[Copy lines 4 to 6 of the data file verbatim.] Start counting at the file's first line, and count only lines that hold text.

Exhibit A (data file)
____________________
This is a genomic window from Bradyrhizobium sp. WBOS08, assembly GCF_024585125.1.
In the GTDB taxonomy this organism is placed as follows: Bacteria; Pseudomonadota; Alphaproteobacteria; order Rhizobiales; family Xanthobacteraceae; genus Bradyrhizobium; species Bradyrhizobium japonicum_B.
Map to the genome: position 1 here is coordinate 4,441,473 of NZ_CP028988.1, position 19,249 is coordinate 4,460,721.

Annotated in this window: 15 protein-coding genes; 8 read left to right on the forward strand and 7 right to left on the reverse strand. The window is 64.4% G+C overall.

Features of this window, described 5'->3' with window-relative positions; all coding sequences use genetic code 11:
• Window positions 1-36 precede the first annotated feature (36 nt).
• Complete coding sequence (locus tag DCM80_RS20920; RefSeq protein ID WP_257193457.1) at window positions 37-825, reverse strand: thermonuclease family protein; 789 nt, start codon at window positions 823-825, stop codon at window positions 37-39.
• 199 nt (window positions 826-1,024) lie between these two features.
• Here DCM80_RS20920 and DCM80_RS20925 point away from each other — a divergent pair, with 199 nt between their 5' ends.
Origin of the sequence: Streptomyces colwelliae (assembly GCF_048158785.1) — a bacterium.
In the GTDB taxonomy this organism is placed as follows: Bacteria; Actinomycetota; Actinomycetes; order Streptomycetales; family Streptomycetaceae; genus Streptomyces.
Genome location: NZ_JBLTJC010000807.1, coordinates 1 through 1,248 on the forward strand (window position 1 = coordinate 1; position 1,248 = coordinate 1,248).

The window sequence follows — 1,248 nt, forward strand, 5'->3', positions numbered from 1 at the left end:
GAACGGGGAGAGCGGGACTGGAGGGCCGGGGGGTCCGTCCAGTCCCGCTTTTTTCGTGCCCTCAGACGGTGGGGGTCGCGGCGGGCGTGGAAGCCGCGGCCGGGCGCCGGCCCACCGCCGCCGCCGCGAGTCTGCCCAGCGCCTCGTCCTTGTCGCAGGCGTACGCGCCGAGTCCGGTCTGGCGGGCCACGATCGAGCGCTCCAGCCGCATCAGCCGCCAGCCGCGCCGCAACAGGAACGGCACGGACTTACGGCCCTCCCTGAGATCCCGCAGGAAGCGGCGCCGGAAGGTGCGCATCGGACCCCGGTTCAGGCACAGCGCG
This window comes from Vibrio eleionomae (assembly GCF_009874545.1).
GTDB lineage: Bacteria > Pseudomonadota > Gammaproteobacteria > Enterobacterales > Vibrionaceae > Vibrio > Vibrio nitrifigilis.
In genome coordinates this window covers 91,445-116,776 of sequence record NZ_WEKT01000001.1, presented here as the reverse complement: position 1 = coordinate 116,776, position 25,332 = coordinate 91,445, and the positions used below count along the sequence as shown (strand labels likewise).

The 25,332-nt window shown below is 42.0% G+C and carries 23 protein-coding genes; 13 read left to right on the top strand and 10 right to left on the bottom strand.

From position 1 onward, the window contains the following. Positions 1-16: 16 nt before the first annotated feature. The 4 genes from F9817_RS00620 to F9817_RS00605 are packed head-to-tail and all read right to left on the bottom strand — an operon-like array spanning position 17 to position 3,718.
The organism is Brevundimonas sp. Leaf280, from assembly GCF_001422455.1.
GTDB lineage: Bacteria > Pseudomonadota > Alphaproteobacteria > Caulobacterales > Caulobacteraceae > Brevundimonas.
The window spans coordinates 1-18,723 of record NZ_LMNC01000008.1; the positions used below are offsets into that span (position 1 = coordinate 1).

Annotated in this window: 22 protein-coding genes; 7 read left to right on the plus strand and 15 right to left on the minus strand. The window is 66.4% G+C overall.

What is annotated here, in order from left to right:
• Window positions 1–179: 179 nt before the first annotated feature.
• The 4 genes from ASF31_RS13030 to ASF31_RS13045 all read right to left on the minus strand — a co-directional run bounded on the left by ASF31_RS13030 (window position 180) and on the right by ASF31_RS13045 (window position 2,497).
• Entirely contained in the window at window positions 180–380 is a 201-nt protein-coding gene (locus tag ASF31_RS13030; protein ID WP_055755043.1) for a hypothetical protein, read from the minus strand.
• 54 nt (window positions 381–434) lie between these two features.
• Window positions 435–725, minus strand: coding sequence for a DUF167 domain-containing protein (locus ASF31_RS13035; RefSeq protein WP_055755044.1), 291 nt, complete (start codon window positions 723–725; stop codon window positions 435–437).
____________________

Annotated in this window: 15 protein-coding genes; 8 read left to right on the forward strand and 7 right to left on the reverse strand. The window is 64.4% G+C overall.

Features of this window, described 5'->3' with window-relative positions; all coding sequences use genetic code 11:
• Window positions 1-36 precede the first annotated feature (36 nt).